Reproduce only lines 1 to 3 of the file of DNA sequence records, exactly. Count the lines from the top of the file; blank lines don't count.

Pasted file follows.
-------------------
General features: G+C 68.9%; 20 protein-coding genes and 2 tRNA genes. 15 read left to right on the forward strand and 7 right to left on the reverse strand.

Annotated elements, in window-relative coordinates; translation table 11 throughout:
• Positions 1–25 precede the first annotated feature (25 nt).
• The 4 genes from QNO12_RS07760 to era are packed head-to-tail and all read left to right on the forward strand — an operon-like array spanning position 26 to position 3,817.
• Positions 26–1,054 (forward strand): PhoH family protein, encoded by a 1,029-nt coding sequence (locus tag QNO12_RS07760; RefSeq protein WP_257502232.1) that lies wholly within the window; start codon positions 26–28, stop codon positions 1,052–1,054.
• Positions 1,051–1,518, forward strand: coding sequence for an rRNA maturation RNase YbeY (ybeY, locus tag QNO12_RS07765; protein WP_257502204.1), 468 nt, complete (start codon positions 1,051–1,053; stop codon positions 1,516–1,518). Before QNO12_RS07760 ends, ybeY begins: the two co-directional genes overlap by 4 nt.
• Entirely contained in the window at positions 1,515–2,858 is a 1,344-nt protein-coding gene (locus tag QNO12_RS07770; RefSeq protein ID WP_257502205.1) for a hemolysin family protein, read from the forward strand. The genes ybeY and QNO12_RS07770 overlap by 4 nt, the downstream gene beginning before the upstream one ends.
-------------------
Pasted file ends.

General features: G+C 68.9%; 20 protein-coding genes and 2 tRNA genes. 15 read left to right on the forward strand and 7 right to left on the reverse strand.

Annotated elements, in window-relative coordinates; translation table 11 throughout:
• Positions 1–25 precede the first annotated feature (25 nt).